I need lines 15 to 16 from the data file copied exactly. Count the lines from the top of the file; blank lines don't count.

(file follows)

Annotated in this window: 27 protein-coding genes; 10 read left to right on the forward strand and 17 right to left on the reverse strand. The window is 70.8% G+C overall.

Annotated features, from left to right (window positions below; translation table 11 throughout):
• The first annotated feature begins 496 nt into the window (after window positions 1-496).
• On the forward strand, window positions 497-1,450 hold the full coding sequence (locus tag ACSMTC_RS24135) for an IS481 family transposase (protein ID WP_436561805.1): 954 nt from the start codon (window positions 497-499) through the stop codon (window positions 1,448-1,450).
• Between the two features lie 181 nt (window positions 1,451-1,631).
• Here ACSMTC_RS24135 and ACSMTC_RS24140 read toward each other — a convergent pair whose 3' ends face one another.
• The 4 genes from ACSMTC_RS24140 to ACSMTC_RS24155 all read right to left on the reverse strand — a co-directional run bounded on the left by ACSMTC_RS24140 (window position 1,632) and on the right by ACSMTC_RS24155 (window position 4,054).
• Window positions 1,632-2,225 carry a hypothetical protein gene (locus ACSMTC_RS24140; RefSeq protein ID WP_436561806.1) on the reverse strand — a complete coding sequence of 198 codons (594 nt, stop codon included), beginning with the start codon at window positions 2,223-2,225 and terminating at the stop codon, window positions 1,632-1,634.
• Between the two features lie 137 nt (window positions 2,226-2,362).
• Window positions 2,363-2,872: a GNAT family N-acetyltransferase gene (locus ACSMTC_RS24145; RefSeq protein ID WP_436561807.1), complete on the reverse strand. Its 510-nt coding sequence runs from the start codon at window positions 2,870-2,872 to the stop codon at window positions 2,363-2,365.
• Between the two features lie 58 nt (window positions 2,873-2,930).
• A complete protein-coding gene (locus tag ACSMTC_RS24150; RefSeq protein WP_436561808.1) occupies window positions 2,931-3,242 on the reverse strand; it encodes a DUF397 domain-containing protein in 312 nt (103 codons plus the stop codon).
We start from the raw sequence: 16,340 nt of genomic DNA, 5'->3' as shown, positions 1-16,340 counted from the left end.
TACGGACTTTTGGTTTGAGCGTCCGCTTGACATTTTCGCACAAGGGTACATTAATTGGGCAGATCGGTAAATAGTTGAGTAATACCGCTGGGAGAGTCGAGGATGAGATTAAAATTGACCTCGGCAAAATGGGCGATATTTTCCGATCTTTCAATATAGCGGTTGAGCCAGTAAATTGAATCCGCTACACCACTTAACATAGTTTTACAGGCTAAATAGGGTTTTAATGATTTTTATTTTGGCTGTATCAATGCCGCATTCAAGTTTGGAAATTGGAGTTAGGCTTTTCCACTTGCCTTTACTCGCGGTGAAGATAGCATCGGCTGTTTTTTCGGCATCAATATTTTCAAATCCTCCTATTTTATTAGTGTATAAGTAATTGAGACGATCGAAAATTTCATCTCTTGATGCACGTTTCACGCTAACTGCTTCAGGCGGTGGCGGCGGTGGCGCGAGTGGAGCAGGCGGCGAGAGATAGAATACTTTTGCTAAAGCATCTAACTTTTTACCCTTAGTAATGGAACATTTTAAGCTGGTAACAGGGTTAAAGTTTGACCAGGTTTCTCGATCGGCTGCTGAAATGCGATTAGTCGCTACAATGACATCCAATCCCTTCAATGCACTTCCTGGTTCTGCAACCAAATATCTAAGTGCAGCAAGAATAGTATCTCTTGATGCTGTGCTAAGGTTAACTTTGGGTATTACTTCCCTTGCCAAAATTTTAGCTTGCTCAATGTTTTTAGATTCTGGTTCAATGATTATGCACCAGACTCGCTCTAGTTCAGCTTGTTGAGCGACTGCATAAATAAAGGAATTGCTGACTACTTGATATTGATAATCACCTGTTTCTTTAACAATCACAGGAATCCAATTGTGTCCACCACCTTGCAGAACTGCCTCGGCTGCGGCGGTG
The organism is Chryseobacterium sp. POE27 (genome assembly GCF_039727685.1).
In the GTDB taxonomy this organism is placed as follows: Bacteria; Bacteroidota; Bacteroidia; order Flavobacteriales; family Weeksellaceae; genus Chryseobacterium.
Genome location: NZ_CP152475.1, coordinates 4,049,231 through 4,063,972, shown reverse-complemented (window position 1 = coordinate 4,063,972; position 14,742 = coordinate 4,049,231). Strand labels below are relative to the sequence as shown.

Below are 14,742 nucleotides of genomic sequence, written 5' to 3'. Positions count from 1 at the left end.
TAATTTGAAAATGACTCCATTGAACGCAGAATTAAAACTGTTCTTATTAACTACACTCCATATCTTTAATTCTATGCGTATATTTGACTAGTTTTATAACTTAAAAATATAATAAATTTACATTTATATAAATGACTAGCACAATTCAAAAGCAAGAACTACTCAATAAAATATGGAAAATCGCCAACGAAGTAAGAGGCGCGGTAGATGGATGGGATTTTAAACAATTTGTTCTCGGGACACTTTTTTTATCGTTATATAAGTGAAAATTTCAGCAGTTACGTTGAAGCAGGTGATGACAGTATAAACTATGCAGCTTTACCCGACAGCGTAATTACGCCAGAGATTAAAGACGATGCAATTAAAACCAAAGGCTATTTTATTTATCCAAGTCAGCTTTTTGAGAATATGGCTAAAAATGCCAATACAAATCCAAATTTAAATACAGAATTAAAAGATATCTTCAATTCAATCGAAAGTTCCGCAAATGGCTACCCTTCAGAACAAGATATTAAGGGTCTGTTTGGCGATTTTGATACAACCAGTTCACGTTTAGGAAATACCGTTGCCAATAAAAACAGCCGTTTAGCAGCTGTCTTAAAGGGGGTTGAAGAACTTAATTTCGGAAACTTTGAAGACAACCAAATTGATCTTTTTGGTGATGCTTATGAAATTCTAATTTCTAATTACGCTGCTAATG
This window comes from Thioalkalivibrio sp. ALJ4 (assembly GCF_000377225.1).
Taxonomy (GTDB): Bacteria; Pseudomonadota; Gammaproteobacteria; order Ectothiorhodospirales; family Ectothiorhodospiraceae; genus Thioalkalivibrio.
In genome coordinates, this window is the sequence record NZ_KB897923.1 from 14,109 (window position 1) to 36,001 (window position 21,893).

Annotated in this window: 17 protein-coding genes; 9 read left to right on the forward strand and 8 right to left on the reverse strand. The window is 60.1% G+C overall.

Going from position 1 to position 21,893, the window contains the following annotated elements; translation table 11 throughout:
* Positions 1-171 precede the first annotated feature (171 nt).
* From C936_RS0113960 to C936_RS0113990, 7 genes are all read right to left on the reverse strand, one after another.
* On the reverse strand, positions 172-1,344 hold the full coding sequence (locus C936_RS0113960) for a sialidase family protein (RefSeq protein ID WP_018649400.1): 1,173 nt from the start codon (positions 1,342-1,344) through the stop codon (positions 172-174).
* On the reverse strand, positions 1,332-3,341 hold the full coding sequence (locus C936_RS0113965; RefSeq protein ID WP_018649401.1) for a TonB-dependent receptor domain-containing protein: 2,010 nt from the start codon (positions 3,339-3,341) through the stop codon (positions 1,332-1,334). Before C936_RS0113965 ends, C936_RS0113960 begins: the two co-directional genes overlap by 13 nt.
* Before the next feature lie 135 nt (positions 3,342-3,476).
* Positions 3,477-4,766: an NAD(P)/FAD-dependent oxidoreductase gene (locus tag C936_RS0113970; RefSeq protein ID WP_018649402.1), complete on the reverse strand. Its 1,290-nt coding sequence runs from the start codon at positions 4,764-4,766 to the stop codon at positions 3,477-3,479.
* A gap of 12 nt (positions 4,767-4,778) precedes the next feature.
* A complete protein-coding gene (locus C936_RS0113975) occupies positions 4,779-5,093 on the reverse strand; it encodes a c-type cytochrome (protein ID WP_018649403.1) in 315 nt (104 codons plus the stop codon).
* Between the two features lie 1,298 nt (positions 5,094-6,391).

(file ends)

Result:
The organism is Chryseobacterium sp. POE27 (genome assembly GCF_039727685.1).
In the GTDB taxonomy this organism is placed as follows: Bacteria; Bacteroidota; Bacteroidia; order Flavobacteriales; family Weeksellaceae; genus Chryseobacterium.